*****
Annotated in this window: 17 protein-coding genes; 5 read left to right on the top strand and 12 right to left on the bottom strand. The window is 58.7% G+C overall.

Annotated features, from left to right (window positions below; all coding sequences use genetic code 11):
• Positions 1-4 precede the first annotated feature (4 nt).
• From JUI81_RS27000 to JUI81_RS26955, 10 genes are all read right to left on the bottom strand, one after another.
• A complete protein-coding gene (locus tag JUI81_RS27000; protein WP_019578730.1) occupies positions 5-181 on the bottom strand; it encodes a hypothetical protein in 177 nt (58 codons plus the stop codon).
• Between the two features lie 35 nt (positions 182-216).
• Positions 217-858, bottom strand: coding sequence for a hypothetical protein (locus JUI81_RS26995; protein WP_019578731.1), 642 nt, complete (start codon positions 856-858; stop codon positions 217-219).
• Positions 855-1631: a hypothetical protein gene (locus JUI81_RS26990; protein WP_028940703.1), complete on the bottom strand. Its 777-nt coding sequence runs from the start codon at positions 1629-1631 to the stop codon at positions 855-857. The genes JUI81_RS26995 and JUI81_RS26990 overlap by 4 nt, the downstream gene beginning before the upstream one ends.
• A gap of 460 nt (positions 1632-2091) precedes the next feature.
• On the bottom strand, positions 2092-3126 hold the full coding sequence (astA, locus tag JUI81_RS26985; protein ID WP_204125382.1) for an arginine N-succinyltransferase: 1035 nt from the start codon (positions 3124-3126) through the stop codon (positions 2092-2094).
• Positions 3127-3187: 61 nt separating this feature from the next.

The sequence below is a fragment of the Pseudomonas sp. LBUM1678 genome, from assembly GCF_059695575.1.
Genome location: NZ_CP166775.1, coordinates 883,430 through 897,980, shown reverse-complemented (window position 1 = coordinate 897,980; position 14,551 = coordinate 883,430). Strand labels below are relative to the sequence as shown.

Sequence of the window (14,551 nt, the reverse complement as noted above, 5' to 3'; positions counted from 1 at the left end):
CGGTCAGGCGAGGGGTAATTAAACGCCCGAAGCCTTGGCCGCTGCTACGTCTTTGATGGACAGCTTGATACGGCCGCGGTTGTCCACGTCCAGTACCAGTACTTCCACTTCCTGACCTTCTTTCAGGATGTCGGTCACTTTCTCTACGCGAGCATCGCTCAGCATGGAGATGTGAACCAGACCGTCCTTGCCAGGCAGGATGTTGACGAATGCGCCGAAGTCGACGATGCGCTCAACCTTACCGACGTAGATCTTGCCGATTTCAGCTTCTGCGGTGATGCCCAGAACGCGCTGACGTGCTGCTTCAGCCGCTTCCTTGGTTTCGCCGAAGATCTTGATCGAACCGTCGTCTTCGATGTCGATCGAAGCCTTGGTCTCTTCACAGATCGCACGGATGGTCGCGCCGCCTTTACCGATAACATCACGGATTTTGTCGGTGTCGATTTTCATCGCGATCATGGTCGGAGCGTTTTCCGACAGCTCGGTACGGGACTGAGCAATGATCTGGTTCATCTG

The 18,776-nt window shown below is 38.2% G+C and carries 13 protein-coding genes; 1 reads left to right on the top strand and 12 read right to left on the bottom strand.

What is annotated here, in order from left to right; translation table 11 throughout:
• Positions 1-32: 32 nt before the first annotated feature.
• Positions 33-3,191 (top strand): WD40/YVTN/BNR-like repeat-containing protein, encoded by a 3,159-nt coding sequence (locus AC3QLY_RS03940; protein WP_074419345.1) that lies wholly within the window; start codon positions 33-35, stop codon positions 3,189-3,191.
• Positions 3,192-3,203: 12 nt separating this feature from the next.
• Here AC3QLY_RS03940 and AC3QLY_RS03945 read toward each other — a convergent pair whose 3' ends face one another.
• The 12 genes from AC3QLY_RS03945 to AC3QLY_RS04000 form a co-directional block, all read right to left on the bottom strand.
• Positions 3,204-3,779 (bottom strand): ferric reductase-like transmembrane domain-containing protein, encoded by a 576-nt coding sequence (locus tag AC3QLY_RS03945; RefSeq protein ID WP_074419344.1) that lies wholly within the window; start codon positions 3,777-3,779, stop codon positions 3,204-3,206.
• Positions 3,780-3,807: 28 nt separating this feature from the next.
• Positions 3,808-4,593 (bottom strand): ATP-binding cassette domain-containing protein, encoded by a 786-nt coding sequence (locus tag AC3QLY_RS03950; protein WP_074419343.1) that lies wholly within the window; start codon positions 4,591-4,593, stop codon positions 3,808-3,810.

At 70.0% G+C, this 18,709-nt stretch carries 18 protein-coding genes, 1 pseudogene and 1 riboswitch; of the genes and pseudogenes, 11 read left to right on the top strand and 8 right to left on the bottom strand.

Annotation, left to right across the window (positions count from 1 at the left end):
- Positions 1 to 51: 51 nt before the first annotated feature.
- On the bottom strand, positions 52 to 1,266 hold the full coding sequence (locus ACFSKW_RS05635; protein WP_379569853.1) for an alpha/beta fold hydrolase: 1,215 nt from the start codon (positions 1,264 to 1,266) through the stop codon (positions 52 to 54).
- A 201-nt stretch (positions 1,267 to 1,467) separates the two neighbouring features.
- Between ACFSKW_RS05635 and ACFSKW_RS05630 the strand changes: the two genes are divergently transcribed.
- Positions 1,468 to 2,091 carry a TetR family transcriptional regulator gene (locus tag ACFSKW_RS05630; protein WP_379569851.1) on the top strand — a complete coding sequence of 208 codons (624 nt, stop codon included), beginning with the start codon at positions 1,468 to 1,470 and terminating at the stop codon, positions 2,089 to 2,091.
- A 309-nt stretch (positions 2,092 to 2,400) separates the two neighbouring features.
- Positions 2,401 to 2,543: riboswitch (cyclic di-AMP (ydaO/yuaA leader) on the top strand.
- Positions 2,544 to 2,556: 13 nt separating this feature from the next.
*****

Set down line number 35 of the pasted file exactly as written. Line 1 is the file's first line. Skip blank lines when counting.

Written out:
- Positions 2,544 to 2,556: 13 nt separating this feature from the next.